Colocation providers have no shortage of opinions on how to deal with the various market requirements and customer demands they’re facing, from cloud players and demanding SLAs to data sovereignty and the Internet of Things (IoT). Get them in a room together and you’ll soon learn plenty about how they view the market (understatement!).
That’s exactly what Schneider Electric did at the International Colocation Club event in Paris, where more than 40 executives from colocation providers around the globe gathered to learn from industry analysts and, perhaps more importantly, one another.
During a roundtable session that closed the event, we had attendees separated into eight groups, each discussing a different topic. In this post and the next, I’ll try to give a sense for the highlights of those discussions.
The group charged with discussing customer demands and expectations cited cloud players as their number one issue.
Large cloud providers, including Internet Giants, are certainly driving more demand for colocation services. But they’re also dictating requirements and taking up huge amounts of space at very low cost, putting business plans at risk due to low returns on investments.
At the same time, customers of all stripes are demanding SLAs with financial benefits that offer good protection for customers.
To make out in the end, colocation providers need to have a value proposition, such as focusing on a particular niche. “We need to match customer expectations, which are different depending on the industry segment they’re coming from,” as one attendee put it.
Another issue colos increasingly must deal with is data sovereignty – and it’s a sticky one. “Data sovereignty was our topic and I’m not any clearer on it, but we had a good discussion,” joked one executive who was charged with leading the topic.
Providers are trying to keep up with various legal cases around the issue, such as the sovereignty of data stored in data centers outside of the U.S. Such cases influence where Internet Giants build their data centers.
Some execs noted they see providers building in countries adjacent to those with the most restrictive laws, such as Taiwan to gain access to China and Nordic countries to serve Russia.
Laws in different countries in a region, such as in Europe, may be built on the same base regulation, but each puts its own spin on the rules, making it difficult for colos to keep up. (Although it didn’t come up in the roundtable, that will soon change with the adoption of the EU’s General Data Protection Regulation (GDPR), scheduled to take effect in May 2018.)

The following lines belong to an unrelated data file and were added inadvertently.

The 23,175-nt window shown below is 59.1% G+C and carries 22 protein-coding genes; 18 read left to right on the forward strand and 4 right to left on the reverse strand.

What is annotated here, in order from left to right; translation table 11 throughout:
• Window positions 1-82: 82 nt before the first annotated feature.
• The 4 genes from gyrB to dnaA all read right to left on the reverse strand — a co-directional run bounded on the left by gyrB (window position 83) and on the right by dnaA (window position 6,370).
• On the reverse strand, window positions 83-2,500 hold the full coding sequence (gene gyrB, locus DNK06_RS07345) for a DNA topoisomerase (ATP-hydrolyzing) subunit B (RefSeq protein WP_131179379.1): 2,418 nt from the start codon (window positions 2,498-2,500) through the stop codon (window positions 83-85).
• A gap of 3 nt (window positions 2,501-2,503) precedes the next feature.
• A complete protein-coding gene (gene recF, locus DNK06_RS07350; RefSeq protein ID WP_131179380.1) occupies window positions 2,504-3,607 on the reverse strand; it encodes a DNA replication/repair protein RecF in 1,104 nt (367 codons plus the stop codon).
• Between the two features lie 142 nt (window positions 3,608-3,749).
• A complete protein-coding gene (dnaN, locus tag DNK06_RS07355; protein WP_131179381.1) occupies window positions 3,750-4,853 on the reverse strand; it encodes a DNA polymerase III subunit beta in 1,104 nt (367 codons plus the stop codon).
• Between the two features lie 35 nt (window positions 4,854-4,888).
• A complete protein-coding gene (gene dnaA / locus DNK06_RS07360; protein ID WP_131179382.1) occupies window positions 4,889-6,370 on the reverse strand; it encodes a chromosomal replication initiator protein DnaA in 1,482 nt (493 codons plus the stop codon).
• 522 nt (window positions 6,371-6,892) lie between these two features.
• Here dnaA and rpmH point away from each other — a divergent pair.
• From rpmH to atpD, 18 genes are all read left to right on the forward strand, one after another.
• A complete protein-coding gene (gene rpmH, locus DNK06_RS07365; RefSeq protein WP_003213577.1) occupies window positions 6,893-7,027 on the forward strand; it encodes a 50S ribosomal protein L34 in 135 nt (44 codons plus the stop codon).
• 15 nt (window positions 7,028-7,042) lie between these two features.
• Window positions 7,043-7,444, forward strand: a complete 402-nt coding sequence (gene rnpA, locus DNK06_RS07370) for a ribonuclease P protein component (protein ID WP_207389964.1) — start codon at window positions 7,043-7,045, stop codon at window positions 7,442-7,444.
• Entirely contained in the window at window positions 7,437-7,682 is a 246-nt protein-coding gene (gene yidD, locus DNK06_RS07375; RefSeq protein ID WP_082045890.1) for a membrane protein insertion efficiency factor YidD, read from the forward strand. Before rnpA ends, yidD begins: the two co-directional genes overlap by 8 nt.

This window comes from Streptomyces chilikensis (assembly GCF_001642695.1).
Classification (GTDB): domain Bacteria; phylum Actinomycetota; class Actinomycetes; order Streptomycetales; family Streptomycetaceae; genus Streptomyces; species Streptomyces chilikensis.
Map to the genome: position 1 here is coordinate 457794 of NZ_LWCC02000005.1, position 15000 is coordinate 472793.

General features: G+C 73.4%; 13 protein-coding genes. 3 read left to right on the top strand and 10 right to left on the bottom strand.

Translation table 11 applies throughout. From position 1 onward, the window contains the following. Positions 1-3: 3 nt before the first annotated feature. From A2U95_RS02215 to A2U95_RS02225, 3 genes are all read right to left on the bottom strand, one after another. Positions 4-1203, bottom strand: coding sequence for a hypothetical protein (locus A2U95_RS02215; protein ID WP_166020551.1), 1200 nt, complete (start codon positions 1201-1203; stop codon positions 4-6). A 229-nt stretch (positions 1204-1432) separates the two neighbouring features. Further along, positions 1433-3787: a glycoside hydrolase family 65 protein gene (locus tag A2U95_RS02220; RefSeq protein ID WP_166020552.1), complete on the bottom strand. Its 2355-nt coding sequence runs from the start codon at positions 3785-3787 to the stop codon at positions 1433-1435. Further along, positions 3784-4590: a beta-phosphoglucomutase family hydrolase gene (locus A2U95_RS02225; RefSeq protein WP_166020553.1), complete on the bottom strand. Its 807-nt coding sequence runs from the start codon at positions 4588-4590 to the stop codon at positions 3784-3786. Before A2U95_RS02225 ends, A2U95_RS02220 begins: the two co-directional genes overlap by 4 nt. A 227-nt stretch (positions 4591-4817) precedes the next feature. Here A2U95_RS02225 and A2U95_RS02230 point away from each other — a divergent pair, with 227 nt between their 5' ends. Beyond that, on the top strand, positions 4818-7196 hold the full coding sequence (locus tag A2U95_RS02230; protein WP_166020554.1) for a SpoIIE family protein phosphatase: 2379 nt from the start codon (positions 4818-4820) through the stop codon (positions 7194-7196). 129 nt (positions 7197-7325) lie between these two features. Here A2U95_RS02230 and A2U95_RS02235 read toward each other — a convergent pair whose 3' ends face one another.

The varying rules can make it difficult to put contracts in place with Internet Giants, who want to impose SLAs with “penalties that are just astronomical and sometimes inhibiting to doing business,” as one executive put it.
For me, the big takeaway was that even if you’re in a location where data sovereignty isn’t a top of mind issue, it certainly is for any of your customers that are multi-national – which means you’ve got to be mindful of it, too.
Of course, no discussion about colocation market trends would be complete without touching on IoT and edge computing. The executives charged with this topic started their discussion by trying to decide whether IoT was just the latest buzzword or something more.
“We’re seeing a proliferation of devices that are going to generate a massive amount of data, so yes, it is something real,” reported the group’s representative.
The issue, then, is how to capitalize on IoT. That’s a challenge because colocation providers have spent years building large, consolidated data centers. “That’s how we’ve found we can run a good business and make good money,” the executive said.
But IoT is taking things in the opposite direction because it requires edge computing to collect data from all those devices. “It’s decentralization down to such a level that we’re even talking about single-rack facilities and single-compute instances,” he said.
Internet service providers and telcos are perhaps best suited to capitalize on the edge computing trend because they already have substantial infrastructure at the edge.
But for IoT to gain real traction, there must be business cases to support it. Roundtable participants noted we’re starting to see some of them, from driverless cars that generate lots of data, to healthcare, where all sorts of sensors and devices generate data, whether in hospitals or in individual patients’ homes.
Article by Greg Jones, Schneider Electric Data Center Blog